It’s not enough to be a modern Nativist in Arizona, you have to be vigilant against facts and viewpoints that challenge your orthodoxy. University Professor of Law at Seattle University Richard Delgado and Research Professor of Law at Seattle University Jean Stefancic explain:
Last week, the Tucson Unified School District eliminated a popular Mexican American Studies program in local high schools that, in a short period of time, had done a lot of good. Established a few years ago pursuant to a desegregation decree and taught by charismatic teachers, the program had increased the graduation rate of Mexican-origin kids to 93 percent; nationally the rate is around 50. Since the Tucson school district is heavily Latino, that’s a lot of kids. Egged on by anti-immigrant groups, the Anglo-dominated administration decided that the program was un-American and divisive because it taught the kids about the War with Mexico, struggles for school desegregation, and Jim Crow laws under which people with brown skins had to sit in the balcony of movie theaters, take a back seat in restaurants, swim in public pools on one day of the week only, and work according to a dual wage scale, one for Anglos, the other for Mexicans.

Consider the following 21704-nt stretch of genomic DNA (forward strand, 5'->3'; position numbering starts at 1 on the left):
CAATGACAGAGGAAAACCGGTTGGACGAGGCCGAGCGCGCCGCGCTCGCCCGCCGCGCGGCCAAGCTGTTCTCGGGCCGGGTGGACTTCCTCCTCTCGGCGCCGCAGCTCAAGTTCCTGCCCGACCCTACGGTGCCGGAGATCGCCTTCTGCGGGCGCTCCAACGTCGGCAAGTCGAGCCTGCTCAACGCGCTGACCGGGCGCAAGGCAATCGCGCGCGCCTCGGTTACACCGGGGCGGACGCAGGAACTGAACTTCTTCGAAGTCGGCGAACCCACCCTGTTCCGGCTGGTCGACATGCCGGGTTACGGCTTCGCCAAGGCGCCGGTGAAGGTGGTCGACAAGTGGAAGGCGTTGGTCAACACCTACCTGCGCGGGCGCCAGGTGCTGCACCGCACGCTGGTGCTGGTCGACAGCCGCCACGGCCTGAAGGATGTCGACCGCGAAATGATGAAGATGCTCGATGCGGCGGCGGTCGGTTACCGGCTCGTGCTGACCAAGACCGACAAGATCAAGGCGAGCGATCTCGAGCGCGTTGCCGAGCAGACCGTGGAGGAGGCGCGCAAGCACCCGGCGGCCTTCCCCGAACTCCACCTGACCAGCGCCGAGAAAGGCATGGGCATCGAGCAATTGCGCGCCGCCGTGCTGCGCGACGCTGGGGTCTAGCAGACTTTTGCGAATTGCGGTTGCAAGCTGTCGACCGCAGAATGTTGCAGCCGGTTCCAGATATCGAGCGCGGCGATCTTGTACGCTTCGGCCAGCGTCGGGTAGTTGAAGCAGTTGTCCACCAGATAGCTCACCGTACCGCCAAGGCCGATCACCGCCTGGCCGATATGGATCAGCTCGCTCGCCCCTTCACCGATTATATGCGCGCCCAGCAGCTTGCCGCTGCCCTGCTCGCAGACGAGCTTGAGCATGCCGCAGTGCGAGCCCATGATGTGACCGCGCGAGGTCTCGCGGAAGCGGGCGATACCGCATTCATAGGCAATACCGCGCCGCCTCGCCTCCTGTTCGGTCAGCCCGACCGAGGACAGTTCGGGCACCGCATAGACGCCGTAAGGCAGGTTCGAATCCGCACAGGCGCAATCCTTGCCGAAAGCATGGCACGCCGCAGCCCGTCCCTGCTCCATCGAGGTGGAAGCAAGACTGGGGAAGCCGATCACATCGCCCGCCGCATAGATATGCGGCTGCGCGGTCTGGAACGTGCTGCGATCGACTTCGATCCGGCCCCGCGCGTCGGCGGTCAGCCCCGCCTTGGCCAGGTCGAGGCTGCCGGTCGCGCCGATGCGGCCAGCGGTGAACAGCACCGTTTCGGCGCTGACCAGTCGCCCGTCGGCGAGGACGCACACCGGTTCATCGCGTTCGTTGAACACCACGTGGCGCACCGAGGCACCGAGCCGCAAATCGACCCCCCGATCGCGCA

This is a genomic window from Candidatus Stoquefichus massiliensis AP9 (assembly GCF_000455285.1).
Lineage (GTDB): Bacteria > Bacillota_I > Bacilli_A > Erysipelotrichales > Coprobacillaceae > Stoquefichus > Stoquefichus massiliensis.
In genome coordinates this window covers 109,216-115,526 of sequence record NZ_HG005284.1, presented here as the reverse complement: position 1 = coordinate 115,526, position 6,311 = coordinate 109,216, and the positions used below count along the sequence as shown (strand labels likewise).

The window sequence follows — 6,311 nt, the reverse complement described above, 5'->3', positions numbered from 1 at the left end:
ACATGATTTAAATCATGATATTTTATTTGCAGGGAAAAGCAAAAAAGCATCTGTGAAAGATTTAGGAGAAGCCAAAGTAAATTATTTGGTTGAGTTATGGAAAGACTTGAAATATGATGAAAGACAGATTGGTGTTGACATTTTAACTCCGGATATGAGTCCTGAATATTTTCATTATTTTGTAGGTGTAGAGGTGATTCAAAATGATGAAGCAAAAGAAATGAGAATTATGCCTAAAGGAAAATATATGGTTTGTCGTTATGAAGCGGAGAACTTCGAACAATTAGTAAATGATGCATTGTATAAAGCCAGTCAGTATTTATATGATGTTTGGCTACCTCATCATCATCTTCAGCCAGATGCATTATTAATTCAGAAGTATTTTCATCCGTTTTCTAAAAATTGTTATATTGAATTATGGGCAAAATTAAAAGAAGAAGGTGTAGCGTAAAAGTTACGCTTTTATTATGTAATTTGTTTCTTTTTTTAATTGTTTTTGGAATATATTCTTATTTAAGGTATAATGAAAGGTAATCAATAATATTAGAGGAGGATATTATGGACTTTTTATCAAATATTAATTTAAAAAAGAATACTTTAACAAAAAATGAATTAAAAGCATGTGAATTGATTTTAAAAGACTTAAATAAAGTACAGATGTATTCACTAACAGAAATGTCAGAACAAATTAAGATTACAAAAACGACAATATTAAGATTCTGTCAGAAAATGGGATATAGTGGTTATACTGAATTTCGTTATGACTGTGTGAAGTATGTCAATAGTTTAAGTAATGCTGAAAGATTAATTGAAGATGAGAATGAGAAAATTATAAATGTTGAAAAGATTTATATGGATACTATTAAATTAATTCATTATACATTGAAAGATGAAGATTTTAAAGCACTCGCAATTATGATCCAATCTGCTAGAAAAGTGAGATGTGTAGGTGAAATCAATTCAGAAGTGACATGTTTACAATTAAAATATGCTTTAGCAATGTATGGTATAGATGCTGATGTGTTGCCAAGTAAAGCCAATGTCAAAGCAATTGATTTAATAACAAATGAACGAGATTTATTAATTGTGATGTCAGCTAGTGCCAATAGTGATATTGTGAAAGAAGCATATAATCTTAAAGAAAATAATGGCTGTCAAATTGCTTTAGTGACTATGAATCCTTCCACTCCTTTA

When an outside audit gave the program a positive review, the district ended it anyway and, for good measure, ordered that teachers discontinue using texts like Howard Zinn’s People’s History of the United States, Rodolfo Anaya’s Bless Me Ultima, Rodolfo Acuna’s Occupied America: A History of Chicanos, Elizabeth Martinez’s 500 Years of Chicano History, William Shakespeare’s The Tempest, Paulo Freire’s Pedagogy of the Oppressed, and a book by the two of us, Critical Race Theory: An Introduction, in classes where they had found an eager readership of brown teenagers.
To make sure that everyone got the point, the authorities directed the staff to collect and box seven of the most offensive books during class time so that the students would see them being packed up and carried to trucks bound for a distant book depository.